The first stop on the Underground Railroad is the plantation. We need to tell the story of slavery for three reasons. First, simply, because it is true, it happened: slavery is 246 years of the history of the United States; 360 years of the history of the Americas. Slavery and emancipation explain African American culture and psychology now. People as property, people refusing to live as captives, people adjusting and maintaining their culture and humanity as captives and fugitives, people rebelling and escaping are real stories which African Americans (and I mean all Americans of African descent) must use to orient themselves and make informed decisions about their future.
Finally America in its formation was defined by three major cultures: native American, European and African. For us to understand America we must understand the intimate and political blending of those cultures. It is no surprise the United States Constitution, written by 55 white men, 168 years into slavery, noted slaves and Indians. On the eve of the American Revolution, 40% of Virginia's population was black; Williamsburg, the capital, was 52% black. George Washington, Madison and Jefferson had a lot more interaction with African culture than Tom Menino or Bill Weld or Paul Cellucci.
I believe we might be mature enough in many places in the United States to begin to tell and listen to our whole story. Mature enough to reflect on horror, on losing; on escape, liberation, revolution and winning. Slave culture and African culture are essential parts of the invention of America. The revolution in America is the ongoing liberation of Europeans, Africans, and Native Americans. The time is right to bring that story out of oblivion.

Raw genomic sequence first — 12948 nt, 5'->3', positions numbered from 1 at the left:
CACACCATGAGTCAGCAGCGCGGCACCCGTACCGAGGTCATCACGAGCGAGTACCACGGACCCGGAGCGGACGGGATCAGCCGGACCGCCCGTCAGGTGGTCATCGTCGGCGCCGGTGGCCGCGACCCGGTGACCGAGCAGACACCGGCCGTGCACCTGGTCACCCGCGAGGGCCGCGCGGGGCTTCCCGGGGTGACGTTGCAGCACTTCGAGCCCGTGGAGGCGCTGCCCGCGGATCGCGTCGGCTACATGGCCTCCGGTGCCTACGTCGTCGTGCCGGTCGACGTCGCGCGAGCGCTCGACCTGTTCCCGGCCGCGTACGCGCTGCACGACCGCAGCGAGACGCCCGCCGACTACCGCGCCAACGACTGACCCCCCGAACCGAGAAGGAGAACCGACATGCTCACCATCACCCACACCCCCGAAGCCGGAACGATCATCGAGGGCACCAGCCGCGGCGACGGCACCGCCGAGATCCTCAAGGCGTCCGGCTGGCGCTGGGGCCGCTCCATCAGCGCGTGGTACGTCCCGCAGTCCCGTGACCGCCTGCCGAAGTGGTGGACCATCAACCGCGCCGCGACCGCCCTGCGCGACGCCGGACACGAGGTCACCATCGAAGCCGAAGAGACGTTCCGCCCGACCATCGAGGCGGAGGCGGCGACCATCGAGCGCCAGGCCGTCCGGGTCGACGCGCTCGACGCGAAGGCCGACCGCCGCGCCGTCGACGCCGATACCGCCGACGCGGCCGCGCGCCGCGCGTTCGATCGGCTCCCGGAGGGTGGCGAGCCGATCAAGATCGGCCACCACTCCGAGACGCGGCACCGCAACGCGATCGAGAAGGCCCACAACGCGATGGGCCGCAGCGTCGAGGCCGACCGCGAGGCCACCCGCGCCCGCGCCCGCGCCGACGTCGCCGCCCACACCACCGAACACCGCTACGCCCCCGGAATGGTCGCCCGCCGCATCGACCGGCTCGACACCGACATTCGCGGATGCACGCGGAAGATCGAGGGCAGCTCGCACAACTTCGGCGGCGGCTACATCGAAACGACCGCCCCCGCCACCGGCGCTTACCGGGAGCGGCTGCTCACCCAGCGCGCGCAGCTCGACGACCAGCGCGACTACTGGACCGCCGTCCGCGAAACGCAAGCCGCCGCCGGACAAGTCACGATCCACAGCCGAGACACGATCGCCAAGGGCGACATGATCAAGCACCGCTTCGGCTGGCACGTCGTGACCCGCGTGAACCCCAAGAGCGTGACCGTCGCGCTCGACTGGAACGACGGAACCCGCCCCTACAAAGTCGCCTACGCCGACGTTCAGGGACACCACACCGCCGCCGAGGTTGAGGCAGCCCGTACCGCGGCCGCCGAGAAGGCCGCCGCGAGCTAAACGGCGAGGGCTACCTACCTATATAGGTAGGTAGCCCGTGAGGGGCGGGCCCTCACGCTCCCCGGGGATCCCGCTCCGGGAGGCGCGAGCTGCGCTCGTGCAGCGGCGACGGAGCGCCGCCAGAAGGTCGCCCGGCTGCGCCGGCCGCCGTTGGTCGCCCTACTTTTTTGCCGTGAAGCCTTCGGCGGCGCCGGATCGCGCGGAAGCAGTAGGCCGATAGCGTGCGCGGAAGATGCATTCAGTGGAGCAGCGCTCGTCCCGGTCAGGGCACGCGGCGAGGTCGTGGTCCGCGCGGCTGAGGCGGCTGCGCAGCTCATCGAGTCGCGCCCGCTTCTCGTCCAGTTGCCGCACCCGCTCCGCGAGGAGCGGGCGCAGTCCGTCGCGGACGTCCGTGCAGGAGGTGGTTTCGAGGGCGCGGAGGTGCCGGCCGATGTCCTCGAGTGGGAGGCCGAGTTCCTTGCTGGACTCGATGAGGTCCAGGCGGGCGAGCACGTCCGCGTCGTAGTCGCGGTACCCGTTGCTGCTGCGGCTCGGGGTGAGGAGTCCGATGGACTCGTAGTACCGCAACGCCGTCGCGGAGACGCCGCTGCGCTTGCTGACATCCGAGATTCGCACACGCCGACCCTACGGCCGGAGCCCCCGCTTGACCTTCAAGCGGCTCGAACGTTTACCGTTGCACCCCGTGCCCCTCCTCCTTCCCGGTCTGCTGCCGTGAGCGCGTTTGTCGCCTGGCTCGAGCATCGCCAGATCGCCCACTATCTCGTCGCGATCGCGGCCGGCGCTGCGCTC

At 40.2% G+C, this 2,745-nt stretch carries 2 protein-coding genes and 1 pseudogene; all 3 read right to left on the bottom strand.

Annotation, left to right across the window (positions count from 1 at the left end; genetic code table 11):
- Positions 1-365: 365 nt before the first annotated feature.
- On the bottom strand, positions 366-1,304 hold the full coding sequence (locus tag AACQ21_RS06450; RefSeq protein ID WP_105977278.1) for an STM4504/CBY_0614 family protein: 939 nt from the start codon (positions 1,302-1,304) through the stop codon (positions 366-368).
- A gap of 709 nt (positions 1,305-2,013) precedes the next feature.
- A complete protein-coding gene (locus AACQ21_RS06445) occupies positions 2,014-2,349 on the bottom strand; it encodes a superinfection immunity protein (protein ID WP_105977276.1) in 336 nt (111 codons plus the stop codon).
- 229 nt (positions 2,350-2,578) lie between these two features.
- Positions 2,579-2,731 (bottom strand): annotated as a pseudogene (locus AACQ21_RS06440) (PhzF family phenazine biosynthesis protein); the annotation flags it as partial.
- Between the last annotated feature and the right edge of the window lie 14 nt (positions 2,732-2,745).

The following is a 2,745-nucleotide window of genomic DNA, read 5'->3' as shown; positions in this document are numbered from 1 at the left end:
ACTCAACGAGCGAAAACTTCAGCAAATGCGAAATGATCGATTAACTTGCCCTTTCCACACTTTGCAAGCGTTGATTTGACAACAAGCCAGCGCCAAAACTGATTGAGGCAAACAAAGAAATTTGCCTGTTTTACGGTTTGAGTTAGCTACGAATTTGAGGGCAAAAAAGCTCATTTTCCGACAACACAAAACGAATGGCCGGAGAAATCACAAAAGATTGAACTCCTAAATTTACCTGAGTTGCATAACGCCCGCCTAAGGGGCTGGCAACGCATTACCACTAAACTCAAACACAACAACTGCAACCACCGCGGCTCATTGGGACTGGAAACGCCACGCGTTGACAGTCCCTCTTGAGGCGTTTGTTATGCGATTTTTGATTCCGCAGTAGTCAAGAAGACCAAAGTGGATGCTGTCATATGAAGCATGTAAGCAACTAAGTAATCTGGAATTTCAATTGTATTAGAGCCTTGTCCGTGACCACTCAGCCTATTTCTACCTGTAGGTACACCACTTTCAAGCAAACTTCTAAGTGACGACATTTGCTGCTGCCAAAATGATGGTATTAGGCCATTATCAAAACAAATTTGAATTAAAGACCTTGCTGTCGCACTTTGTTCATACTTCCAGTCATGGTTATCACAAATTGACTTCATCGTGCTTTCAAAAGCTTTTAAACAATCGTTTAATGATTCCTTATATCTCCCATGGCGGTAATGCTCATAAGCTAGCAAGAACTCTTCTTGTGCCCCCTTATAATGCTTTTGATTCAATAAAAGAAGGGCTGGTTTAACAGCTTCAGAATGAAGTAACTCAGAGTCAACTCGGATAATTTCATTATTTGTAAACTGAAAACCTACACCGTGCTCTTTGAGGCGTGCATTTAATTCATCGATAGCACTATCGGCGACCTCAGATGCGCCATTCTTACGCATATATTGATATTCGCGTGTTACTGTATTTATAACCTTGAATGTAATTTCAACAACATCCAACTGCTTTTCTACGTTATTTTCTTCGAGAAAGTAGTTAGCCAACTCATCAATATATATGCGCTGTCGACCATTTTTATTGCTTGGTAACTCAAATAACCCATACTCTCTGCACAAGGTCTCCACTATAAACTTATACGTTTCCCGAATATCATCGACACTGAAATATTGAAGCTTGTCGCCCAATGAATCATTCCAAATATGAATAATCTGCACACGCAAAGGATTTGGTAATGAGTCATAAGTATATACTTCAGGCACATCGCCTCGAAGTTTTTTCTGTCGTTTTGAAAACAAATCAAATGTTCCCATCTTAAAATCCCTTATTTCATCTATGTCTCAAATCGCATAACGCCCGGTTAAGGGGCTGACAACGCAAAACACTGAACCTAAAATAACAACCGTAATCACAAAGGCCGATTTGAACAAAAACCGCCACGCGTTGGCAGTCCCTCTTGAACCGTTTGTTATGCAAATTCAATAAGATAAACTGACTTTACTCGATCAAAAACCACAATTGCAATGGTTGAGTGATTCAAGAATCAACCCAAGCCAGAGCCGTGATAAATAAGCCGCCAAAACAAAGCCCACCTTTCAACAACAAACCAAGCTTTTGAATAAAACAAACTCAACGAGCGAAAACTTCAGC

(A member of the Massachusetts legislature since 1983, State Representative Byron Rushing is the former president of the Museum of Afro American History)
For more information on The Christmas Revels or to receive a free catalogue of Revels recordings and songbooks, please call 617-972-8300 or e-mail us at [email protected]
Founded in Cambridge, Massachusetts in 1971 by musician John Langstaff and his daughter Carol, The Revels has grown into a national non-profit arts organization, offering a wide Variety of recorded music and theatrical seasonal celebrations using traditional folk materials from around the world. In December 2000, The Christmas Revels: In Celebration of the Winter Solstice will be presented in eleven cities across the country: Cambridge, Massachusets; Chicago, Illinois; Hanover, New Hampshire; New York City; Philadelphia, Pennsylvania; Washington, DC; Houston, Texas; Tacoma, Washington; Portland, Oregon; Oakland, California; and St. Paul, Minnesota.
Christmas Revels is supported, in part, by a generous grant from the Massachusetts Cultural Council, a state agency.
Revels would also like to thank the following businesses for their support of the 2000 Christmas Revels:
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|The 2005 Christmas Revels|